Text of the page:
8. Little Shop of Horrors
The original Little Shop of Horrors, a low-budget black and white comedy, graced cinemas in 1960 and failed to attract an audience.
Revived as: A Broadway play, and eventually a more successful film. The original film’s popularity grew on television in the ’60s and ’70s, which led to a successful stage musical in 1982. That production was then adapted into the classic movie we all know and love, though its Golden Globe-nominated song “Mean Green Mother From Outer Space” unfairly lost to Top Gun’s “Take My Breath Away.” Rude.
9. Lost Highway
Though it’s become a bizarro cult classic since its release in 1997, David Lynch’s strange psychological thriller floundered at the box office, earning less than $4 million.
Revived as: Uh, an opera, apparently. In 2003, it was adapted by Austrian composer Olga Neuwirth, which mounted additional productions in 2007 and 2008. While this may intrigue Lynch fans, you might want to give a listen to this sampling of the music before shelling out cash for the next production.
10. The Big Lebowski
The Big Lebowski was a box office disappointment in 1998, earning just $17 million.
Revived as: A religion. The cult movie inspired a philosophy called Dudeism, based on the film’s main character The Dude. Dudeism’s primary objective is to promote modern Taoism blended with Epicurean concepts. You can even get ordained as a Dudeist minister.
Though 2003’s Hulk earned $245 million worldwide, it was considered a disappointment by critics and fans alike. Not exactly a bomb, but let’s not argue about details.
Revived as: A somewhat better movie. 2008’s reboot The Incredible Hulk fared a bit better, and successfully led into the monster Avengers franchise. If at first you don’t succeed, recast, choose a darker shade of green, and try again.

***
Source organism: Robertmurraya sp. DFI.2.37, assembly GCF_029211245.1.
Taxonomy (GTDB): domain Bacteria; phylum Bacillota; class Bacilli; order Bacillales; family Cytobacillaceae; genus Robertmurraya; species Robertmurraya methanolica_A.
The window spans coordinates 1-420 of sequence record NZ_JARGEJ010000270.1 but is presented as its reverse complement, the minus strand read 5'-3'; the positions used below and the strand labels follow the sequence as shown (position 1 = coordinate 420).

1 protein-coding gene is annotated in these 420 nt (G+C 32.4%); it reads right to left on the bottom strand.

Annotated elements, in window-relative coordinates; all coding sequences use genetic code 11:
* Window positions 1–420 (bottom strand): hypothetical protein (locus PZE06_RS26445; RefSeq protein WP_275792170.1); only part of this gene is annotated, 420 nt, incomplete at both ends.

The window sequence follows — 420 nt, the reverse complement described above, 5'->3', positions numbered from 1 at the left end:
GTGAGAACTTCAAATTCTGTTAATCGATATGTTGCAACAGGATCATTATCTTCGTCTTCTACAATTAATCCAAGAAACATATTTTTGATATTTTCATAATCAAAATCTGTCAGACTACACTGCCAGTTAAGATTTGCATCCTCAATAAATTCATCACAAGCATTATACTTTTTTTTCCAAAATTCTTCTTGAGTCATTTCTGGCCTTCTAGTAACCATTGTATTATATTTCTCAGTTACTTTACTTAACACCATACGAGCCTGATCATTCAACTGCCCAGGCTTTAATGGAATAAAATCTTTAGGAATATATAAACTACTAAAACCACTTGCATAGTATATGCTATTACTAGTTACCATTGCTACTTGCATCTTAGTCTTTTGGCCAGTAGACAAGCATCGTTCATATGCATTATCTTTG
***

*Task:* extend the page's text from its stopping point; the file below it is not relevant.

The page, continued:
Paul Verhoeven’s so-bad-it’s-good masterpiece fizzled out in theaters and managed to ruin Elizabeth Berkley’s career before it had even started. It earned a record 13 Razzie nominations and has gone down in history as one of the most notorious bombs of all time.
Revived as: The greatest drinking game of all time. The DVD, which grossed around $100 million, includes shot glasses, movie cards with suggested drinking games on them, and a deck of playing cards.
Also revived as: An off-Broadway musical, which includes tunes like “Don’t Lick That Pole, Girl” and “You’re a Whore, Darlin.’” Maybe don’t take Grandma to a matinee.
- Migrant deaths in the Mediterranean have exceeded 2,000, making 2015 the deadliest year for people trying to reach Europe, according to the International Organization for Migration.
- At least 24 homes have been lost and one firefighter killed as dozens of wildfires continue to ravage drought-stricken California.
- Three major U.S. airlines — Delta, American, and United — have banned the transport of big game trophies after the illegal killing of Cecil the lion in Zimbabwe.